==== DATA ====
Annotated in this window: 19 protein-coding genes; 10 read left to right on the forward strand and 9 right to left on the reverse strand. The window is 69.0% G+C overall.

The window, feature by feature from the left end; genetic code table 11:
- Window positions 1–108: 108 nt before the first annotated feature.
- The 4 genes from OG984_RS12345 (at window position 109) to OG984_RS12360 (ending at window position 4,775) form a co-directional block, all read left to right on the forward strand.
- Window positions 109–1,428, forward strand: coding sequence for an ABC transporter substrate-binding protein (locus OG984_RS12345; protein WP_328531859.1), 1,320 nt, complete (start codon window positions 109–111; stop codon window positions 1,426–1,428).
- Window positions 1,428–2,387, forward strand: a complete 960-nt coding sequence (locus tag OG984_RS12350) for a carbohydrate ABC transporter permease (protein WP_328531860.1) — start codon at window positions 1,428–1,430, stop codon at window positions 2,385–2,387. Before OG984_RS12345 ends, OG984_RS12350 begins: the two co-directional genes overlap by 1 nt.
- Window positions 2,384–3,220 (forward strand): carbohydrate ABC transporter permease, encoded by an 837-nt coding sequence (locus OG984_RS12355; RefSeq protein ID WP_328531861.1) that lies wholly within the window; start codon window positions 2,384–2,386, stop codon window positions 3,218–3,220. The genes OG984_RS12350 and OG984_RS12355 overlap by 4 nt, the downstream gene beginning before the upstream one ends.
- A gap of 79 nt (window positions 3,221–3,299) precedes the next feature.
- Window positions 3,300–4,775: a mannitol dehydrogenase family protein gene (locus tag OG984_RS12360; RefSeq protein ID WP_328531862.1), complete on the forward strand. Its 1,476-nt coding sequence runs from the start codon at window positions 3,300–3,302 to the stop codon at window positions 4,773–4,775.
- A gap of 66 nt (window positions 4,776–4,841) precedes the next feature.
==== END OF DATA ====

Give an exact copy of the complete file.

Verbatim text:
Annotated in this window: 19 protein-coding genes; 10 read left to right on the forward strand and 9 right to left on the reverse strand. The window is 69.0% G+C overall.

The window, feature by feature from the left end; genetic code table 11:
- Window positions 1–108: 108 nt before the first annotated feature.
- The 4 genes from OG984_RS12345 (at window position 109) to OG984_RS12360 (ending at window position 4,775) form a co-directional block, all read left to right on the forward strand.
- Window positions 109–1,428, forward strand: coding sequence for an ABC transporter substrate-binding protein (locus OG984_RS12345; protein WP_328531859.1), 1,320 nt, complete (start codon window positions 109–111; stop codon window positions 1,426–1,428).
- Window positions 1,428–2,387, forward strand: a complete 960-nt coding sequence (locus tag OG984_RS12350) for a carbohydrate ABC transporter permease (protein WP_328531860.1) — start codon at window positions 1,428–1,430, stop codon at window positions 2,385–2,387. Before OG984_RS12345 ends, OG984_RS12350 begins: the two co-directional genes overlap by 1 nt.
- Window positions 2,384–3,220 (forward strand): carbohydrate ABC transporter permease, encoded by an 837-nt coding sequence (locus OG984_RS12355; RefSeq protein ID WP_328531861.1) that lies wholly within the window; start codon window positions 2,384–2,386, stop codon window positions 3,218–3,220. The genes OG984_RS12350 and OG984_RS12355 overlap by 4 nt, the downstream gene beginning before the upstream one ends.
- A gap of 79 nt (window positions 3,221–3,299) precedes the next feature.
- Window positions 3,300–4,775: a mannitol dehydrogenase family protein gene (locus tag OG984_RS12360; RefSeq protein ID WP_328531862.1), complete on the forward strand. Its 1,476-nt coding sequence runs from the start codon at window positions 3,300–3,302 to the stop codon at window positions 4,773–4,775.
- A gap of 66 nt (window positions 4,776–4,841) precedes the next feature.